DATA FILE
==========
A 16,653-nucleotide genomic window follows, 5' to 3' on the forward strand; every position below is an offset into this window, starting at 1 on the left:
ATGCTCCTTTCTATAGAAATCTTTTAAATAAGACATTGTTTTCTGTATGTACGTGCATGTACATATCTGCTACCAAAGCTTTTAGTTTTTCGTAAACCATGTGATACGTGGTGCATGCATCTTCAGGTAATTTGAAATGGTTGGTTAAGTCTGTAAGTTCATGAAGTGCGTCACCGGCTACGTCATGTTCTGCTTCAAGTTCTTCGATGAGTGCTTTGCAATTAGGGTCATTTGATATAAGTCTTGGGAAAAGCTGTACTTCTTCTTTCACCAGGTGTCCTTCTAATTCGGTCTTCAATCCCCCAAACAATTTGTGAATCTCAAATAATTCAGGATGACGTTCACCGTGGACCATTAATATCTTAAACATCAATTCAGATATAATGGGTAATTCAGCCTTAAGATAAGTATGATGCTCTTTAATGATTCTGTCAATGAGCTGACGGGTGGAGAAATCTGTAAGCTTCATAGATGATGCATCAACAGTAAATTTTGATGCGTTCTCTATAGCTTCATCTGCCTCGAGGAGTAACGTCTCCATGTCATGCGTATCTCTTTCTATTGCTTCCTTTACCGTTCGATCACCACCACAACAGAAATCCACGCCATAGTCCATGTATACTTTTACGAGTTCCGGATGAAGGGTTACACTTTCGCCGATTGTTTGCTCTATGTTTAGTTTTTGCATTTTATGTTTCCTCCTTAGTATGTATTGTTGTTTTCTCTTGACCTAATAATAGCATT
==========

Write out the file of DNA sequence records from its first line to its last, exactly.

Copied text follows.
A 16,653-nucleotide genomic window follows, 5' to 3' on the forward strand; every position below is an offset into this window, starting at 1 on the left:
ATGCTCCTTTCTATAGAAATCTTTTAAATAAGACATTGTTTTCTGTATGTACGTGCATGTACATATCTGCTACCAAAGCTTTTAGTTTTTCGTAAACCATGTGATACGTGGTGCATGCATCTTCAGGTAATTTGAAATGGTTGGTTAAGTCTGTAAGTTCATGAAGTGCGTCACCGGCTACGTCATGTTCTGCTTCAAGTTCTTCGATGAGTGCTTTGCAATTAGGGTCATTTGATATAAGTCTTGGGAAAAGCTGTACTTCTTCTTTCACCAGGTGTCCTTCTAATTCGGTCTTCAATCCCCCAAACAATTTGTGAATCTCAAATAATTCAGGATGACGTTCACCGTGGACCATTAATATCTTAAACATCAATTCAGATATAATGGGTAATTCAGCCTTAAGATAAGTATGATGCTCTTTAATGATTCTGTCAATGAGCTGACGGGTGGAGAAATCTGTAAGCTTCATAGATGATGCATCAACAGTAAATTTTGATGCGTTCTCTATAGCTTCATCTGCCTCGAGGAGTAACGTCTCCATGTCATGCGTATCTCTTTCTATTGCTTCCTTTACCGTTCGATCACCACCACAACAGAAATCCACGCCATAGTCCATGTATACTTTTACGAGTTCCGGATGAAGGGTTACACTTTCGCCGATTGTTTGCTCTATGTTTAGTTTTTGCATTTTATGTTTCCTCCTTAGTATGTATTGTTGTTTTCTCTTGACCTAATAATAGCATT